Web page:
In February 2011, around 300000 Egyptians gathered around Tahrir Square and protested against their President Hosni Mubarak. What happened over the next few weeks, would not only change the political scenario of the country, but would also make Tahrir Square famous worldwide. People would see it on their television screens, and hear about it on radio while they drove to work. They would read about it on newspapers and chat about it on Twitter. And in June 2013, it would happen all over again.
Looking at it from the balcony of Cairo Downtown Hotel, almost a year later, I could still feel the energy. Except this time, they were out there enjoying their Sunday evening. Families were sitting on the lush green grass, enjoying cotton candies and peanuts. Kids were running around, while the teenagers stood in groups, talking, laughing and smoking. Cars whizzed and screeched past the roundabout while the roadside shops enjoyed their peak business hours.
Several nights a week, the roads surrounding Tahrir play host to a huge night bazaar and people from all walks of life come out and shop for clothes, perfumes, flowers and grocery items. There are plenty of good restaurants and coffee shops around where people would sit for hours and talk politics, football and weather while sipping on hibiscus tea and smoking fruit flavoured hookah.
If you take a walk through these roads, past, what I call the T-shirt alley where the shopkeepers stand on a wooden table and scream out their hottest offers, you will come across a few local movie theatres. If it is a Friday night, you will not need to buy a ticket to see something incredible. The box office would get crowded with men trying to buy tickets. Queuing up is too much of a chore on a Friday evening. They would be shouting on top of their lungs at the ticket clerk and at each other. They would jump on top of each other, with a bundle of notes in their hands while their wives and girl friends stand on the side of the road, licking ice cream and proudly watching their gladiators in action.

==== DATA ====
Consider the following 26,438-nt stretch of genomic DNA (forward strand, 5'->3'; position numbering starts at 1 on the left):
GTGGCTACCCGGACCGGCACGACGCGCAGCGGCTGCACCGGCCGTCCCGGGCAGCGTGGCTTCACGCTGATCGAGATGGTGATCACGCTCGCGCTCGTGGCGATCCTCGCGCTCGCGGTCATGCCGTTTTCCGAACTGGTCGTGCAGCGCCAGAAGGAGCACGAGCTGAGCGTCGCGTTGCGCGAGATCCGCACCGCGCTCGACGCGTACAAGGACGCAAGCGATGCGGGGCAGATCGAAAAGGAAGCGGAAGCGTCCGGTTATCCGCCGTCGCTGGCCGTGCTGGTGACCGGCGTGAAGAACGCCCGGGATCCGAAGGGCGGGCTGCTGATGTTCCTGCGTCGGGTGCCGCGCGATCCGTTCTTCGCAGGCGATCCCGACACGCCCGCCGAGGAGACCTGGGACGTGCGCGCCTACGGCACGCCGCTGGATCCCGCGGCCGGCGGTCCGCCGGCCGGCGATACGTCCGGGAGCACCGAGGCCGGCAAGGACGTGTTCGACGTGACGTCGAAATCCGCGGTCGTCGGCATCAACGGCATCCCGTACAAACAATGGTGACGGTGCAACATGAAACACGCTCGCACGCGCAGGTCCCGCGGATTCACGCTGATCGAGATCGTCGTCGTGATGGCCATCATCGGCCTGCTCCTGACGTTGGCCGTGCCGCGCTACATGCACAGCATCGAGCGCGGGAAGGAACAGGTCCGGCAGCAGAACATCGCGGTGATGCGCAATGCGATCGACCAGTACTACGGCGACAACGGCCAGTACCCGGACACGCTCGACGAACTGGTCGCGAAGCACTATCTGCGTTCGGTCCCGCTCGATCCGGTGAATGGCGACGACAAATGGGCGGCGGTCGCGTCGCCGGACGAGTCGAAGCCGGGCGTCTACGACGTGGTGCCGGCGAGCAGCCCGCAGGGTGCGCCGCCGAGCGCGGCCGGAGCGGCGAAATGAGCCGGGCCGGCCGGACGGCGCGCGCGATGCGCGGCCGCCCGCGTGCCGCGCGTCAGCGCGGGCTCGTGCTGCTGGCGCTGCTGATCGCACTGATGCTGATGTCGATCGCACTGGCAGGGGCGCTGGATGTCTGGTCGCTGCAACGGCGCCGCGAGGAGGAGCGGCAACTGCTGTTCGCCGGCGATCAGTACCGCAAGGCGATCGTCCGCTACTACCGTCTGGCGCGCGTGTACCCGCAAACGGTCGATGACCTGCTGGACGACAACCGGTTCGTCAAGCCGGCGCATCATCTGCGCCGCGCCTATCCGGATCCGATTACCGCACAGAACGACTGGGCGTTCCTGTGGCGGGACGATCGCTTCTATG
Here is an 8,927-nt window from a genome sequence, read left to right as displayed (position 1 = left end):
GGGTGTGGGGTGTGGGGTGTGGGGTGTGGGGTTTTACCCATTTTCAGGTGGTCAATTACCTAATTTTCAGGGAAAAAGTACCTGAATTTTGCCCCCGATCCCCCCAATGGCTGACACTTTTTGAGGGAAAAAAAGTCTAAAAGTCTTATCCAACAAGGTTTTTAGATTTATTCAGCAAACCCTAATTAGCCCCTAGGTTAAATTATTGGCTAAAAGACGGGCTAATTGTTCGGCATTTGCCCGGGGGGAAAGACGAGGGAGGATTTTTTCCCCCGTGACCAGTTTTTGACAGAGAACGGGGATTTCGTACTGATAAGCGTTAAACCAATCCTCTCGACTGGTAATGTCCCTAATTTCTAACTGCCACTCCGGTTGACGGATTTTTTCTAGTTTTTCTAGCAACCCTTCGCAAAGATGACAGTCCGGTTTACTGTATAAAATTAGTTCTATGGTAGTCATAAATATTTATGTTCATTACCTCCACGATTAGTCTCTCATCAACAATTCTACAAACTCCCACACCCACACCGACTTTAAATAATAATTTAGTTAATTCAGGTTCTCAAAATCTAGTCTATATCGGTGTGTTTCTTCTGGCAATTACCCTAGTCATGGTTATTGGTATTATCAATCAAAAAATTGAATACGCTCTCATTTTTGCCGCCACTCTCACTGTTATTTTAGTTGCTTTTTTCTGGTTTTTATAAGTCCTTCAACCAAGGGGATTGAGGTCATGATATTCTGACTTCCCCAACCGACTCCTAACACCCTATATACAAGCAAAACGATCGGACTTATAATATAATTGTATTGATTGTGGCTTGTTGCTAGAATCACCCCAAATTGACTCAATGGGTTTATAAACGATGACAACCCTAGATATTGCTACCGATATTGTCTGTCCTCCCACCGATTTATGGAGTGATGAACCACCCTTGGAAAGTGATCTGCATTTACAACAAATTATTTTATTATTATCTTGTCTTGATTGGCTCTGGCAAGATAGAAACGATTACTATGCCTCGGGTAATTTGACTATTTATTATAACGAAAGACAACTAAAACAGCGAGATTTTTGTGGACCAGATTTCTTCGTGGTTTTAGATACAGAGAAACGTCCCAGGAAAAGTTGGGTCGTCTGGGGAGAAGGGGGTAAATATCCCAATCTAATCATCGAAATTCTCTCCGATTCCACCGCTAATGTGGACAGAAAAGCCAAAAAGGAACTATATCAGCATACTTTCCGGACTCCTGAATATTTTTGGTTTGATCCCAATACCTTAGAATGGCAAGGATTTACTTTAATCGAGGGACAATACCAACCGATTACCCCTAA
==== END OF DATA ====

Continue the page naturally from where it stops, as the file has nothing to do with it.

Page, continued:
The same holds true for ice cream stores as well.
Every once in a while, a pickup truck full of loud, obnoxious young men shouting slogans would honk its way through the crowded roads.
Trust me just taking a stroll in the night bazaar can be quite an experience.
If I crane my neck a bit from the balcony, I could see a big pink building with a dome on top. It is the Egyptian Museum, one of the largest museums in the world. They say if you spend just one minute in front of each of the artefacts, it will take you 825 days to see the whole museum.
Inside, among other cool things, you can see some royal mummies, the jewels and throne found in the tomb of King Tutankhamen, and many ancient statues.
Hundreds of army men and commandoes stand in the vicinity of the museum, with their advanced weapons, tanks, and barbed wires, all day, every day.
“Are they expecting a war?” I had asked a local during my visit there.
Apparently, during the protests of 2011, the museum was vandalised and several artefacts, including a couple of mummies, were stolen.
The Citadel, which is about half an hour’s drive from Tahrir, is also a place worth visiting. Apart from being a fort built for the protection of the city, it has been the residence of many rulers. It is said that the Citadel has been built from the fallen rocks of the Giza Pyramids. It is also home to Cairo’s Military and Police Museums.